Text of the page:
Mind & Bowl: Joey’s Guide To Mindful Eating and Her Poke Bowl Recipe

Joey Hulin’s latest book, Mind & Bowl, has just been published. Joey is a retreat leader and consultant, meditation teacher and writer, as well as being a friend of FruutBox. Part guide to mindful eating and cooking, and part recipe book for nutritious, colourful and delicious one-bowl dishes, Mind & Bowl invites readers to see eating and cooking as a tool for self-care, creativity, and an intimate relationship with the earth.

joey hulin leading a horizon inspired wellness retreat

Ahead of her book’s publication date, we caught up with Joey to ask her a bit more about mindfulness and food for people with busy lives, and to get her epic poke bowl recipe.

mind and bowl


Joey, you’re quick to share that you haven’t always practiced mindfulness and that you’ve lived and live the same busy life as so many of us. For people who think their mind is too busy to develop a mindfulness practice, how would you describe it and its benefits?

This is such an important questions and something I dedicate a whole section to in the book. A Mindfulness (or meditation) practice isn't about achieving an absence of thoughts or living a perfect life filled with rainbows and butterflies, nor does it - unfortunately - eliminate our problems and challenges. Instead, it makes us 'aware', and from the seat of awareness we empower ourselves with choice. What a deliberate and intentional mindfulness practice can help us do is become self aware, self regulated and present in our experiences - blissful or challenging When we are aware of our feelings, thoughts or habits, rather than being completely consumed by them, we can make loving choices for ourselves, others and the planet. The benefits, for me, are a sense of clarity and calm, whilst also empowering myself with accountability and responsibility.

As a mindful practice can and should encompass every aspect of our daily lives, it makes total sense for food and eating to be included. Is this something that’s often overlooked, though? If so, why?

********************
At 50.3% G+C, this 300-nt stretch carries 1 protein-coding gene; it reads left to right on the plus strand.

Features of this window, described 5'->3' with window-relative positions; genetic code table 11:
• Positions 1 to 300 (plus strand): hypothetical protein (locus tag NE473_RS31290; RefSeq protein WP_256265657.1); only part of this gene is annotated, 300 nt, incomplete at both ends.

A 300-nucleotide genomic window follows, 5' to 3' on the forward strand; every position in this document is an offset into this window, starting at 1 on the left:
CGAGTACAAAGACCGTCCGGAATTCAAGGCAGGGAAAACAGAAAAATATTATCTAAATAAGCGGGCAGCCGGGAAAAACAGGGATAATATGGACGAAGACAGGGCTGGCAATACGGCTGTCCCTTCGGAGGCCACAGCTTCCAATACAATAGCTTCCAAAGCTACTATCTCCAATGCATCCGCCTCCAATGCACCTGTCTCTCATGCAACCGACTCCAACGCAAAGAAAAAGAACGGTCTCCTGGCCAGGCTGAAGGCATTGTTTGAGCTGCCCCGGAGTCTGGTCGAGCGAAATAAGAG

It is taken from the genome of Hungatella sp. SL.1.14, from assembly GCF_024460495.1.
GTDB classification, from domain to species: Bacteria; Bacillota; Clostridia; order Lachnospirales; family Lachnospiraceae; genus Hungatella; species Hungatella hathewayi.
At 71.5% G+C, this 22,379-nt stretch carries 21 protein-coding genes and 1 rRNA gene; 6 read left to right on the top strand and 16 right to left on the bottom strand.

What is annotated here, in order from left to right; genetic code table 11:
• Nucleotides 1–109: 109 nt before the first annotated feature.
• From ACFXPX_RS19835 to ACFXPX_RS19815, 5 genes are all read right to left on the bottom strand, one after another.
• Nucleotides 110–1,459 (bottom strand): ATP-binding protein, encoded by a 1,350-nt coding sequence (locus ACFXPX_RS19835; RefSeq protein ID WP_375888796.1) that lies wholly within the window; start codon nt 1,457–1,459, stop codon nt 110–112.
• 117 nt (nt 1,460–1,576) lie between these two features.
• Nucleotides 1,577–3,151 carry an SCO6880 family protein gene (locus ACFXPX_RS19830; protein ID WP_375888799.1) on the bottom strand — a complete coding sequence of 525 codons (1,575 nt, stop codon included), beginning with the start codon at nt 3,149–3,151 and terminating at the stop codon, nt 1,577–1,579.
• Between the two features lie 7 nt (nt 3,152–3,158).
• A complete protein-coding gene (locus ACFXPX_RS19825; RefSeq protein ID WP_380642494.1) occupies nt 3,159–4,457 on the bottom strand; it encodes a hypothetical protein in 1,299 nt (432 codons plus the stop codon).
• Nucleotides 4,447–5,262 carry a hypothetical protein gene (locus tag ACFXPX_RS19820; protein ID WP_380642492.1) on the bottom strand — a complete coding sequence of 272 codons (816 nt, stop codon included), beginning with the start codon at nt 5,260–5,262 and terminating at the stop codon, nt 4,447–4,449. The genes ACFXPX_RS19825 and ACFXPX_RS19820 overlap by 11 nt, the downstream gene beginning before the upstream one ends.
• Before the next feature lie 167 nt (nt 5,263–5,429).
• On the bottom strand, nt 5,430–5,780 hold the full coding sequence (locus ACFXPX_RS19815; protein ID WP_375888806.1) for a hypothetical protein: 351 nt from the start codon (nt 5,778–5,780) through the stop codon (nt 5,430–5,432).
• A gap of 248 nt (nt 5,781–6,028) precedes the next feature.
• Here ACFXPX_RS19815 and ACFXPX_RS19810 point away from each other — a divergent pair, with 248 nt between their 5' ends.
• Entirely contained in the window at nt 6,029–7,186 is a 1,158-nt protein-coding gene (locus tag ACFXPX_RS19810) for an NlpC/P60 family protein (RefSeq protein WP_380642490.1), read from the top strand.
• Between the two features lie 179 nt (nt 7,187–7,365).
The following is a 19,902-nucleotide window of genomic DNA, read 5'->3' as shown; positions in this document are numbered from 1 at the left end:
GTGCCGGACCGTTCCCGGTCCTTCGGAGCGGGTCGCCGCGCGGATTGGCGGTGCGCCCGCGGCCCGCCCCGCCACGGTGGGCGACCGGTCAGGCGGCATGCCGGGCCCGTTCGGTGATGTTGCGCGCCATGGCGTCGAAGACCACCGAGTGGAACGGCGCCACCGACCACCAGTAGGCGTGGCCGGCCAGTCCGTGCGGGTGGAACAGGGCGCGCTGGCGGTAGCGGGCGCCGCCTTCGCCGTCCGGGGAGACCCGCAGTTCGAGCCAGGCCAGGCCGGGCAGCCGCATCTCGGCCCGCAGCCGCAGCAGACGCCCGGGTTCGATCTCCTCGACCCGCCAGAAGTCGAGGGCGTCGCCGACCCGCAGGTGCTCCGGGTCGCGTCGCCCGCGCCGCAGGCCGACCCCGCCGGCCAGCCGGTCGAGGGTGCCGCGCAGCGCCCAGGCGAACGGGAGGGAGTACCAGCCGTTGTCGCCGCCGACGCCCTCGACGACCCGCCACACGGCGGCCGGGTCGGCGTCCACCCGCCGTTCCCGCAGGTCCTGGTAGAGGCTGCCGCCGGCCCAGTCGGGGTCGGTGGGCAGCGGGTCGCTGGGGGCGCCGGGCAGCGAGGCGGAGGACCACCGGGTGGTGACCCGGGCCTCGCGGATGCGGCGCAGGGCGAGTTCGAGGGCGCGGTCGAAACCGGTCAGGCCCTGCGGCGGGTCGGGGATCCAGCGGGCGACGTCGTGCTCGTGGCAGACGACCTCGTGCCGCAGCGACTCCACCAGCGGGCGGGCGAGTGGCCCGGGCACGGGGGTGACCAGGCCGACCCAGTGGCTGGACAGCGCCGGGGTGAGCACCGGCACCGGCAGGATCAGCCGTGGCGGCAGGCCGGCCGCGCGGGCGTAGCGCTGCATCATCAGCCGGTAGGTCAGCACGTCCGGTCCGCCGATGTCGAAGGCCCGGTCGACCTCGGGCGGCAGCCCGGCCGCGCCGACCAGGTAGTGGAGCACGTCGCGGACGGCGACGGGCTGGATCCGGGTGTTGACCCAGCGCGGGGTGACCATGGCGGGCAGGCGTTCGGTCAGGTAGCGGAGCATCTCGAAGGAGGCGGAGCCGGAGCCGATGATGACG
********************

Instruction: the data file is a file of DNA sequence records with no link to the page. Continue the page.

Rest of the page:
For me it comes down to the meaning and connection that lost due to busyness. I read a quote recently which highlighted that food has only just become a prominent area of interest for scientific study, in regards to general health and wellbeing. This is bonkers to me. What you feed any living thing undeniably has an impact on it's ability to thrive. This archaic attitude towards food, paired with the crazy fast-paced, convenience seeking Western world in which we live, has resulted in our relationship to food being simply a commodity. Convenience food is not only deficient in nutrients but also in reliability, story and meaningful connection. We eat, and sometimes even buy, food everyday - yet we rarely pause to consider where the food has come from, how it was grown, what benefit or harm it has for our body and the planet. The 'busy world' has resulted in the loss of cultural eating rituals like eating at a table together as a family or the simple act of 'saying grace' - pause before consuming a meal to practice gratitude. Being busy, busy, busy has a lot of answer for I think. Something for which Mindfulness is a salve.

You share a “Mindful Eating 101” in Mind & Bowl. What would your top three tips for getting started be?